Archive for May, 2013

Magnificent Yixing teapot c.1700

Sunday, May 26th, 2013

This is one of my favorite and, as it turns out, one of the rarest pieces I have in my collection. I purchased it last fall at auction where it was among a small but impressive collection of early Yixing teapots, most with silver mounts.  In total, over a dozen items were being offered; at least half were museum quality. I ended up with 2 teapots, each with multiple replacements, and I paid dearly for them. I only wish I had been able to forgo my monthly mortgage payment and purchase the entire lot so I could keep the assembled collection intact. But at least I acquired this breathtaking teapot, which in my opinion is the best of the lot, along with another rare gem, which I will post at a later date.

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Made in China during the Kangxi period (1662-1722), this Yixing teapot of hexagonal form is decorated with six relief molded panel designs on a thunder pattern ground and depicts spear and sword carrying warriors on horseback. The matching lid with a beautifully carved seated foo dog finial has a thunder pattern ground. The teapot stands 4.5 inches high. The intricate details make this piece special, but the exquisite silver mounts and carved wood handle make this piece magnificent.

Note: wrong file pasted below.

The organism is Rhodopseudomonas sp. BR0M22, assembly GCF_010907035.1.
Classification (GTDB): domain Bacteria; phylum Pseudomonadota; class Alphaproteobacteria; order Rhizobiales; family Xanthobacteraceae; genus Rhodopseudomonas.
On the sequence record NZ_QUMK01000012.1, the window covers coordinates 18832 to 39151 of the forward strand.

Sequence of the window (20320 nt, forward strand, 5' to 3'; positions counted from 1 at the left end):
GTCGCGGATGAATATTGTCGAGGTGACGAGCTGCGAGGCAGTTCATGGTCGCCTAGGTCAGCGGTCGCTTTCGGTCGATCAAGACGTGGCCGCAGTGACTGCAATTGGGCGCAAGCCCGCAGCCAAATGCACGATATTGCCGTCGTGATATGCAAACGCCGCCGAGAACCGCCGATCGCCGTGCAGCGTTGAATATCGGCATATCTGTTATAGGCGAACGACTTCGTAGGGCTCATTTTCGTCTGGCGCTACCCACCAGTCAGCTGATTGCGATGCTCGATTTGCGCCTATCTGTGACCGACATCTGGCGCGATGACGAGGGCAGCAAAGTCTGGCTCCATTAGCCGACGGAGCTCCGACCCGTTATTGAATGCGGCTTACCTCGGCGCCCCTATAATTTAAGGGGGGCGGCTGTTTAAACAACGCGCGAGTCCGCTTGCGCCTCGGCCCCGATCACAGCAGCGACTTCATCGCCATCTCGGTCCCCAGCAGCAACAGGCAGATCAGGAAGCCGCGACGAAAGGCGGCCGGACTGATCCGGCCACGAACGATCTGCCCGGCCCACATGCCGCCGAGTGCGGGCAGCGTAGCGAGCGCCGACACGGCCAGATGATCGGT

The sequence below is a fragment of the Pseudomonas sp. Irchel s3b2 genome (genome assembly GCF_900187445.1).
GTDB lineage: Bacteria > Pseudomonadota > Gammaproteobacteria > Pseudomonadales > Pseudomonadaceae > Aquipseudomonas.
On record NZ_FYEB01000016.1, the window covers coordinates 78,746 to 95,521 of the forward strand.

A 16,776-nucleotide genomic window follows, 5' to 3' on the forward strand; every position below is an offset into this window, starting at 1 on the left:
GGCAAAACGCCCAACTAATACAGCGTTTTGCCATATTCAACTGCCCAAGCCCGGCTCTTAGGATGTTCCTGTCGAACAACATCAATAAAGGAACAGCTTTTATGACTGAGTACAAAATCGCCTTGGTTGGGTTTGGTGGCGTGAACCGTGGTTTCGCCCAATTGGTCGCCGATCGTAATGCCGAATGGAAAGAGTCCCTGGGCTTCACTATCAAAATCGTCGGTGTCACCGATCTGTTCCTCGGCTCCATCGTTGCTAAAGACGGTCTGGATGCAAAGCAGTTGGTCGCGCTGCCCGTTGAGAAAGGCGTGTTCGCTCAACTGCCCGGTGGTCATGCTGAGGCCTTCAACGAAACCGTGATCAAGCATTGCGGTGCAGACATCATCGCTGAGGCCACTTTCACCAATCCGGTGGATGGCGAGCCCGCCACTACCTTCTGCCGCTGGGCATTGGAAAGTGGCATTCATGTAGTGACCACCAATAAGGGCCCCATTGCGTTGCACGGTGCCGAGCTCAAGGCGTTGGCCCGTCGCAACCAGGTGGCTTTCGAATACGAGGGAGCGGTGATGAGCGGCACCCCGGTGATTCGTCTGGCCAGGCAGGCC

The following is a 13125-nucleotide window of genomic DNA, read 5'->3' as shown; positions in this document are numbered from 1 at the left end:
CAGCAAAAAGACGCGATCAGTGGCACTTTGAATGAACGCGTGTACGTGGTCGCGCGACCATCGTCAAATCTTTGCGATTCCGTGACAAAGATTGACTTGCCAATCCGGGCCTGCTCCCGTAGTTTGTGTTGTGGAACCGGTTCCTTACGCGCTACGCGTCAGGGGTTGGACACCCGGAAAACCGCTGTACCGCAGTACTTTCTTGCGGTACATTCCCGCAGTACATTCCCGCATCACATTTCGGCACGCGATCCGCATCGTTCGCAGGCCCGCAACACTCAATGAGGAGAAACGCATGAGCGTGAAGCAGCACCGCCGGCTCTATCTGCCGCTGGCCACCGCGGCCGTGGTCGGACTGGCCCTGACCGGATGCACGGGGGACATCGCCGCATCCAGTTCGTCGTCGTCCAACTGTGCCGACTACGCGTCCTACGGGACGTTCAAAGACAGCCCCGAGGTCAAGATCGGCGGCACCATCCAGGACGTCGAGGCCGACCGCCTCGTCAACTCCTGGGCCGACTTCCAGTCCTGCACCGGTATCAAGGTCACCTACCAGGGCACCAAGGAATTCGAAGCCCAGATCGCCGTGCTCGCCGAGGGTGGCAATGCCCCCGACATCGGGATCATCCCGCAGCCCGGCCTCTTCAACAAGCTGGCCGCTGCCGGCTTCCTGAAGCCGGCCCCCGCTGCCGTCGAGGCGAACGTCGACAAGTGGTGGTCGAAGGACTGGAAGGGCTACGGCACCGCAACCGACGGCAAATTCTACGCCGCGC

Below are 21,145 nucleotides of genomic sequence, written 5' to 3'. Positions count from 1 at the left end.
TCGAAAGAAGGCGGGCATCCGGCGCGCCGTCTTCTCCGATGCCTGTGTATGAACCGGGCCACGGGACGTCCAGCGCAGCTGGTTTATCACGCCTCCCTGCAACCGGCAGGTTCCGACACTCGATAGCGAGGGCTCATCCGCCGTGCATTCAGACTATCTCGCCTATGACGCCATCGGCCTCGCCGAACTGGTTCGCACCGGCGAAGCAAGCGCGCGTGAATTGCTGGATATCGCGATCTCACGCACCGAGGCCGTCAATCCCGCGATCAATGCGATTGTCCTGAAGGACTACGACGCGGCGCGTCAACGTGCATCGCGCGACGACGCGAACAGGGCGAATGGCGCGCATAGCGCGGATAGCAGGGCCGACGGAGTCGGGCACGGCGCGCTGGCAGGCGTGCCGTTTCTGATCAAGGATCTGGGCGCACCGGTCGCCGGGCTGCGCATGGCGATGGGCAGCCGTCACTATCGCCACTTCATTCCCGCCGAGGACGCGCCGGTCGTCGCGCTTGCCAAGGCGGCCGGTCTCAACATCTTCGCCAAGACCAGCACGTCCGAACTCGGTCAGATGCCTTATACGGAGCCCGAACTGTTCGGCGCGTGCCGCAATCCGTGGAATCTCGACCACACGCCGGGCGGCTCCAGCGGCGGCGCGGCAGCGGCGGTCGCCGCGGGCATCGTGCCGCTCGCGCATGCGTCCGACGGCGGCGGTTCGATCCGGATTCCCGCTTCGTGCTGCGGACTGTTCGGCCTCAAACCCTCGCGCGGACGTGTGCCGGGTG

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When the original handle and spout broke off sometime in the first part of the 18th century, a silversmith of the highest level created these outstanding repairs and replacements. The wood handle is carved with what appears to be a scrolled leaf on top and a tiny grotesque head at the bottom, attached to the body using chased silver mounts. The spout is repaired with silver mounts at the base and at the tip, both handsomely engraved.

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There is a small hole at the top of the body near the spout, which I have seen on other Yixing teapots. Some of these other examples have a small silver mount covering the hole. Does anyone know if this is to allow steam to escape or why on some pieces the hole is covered?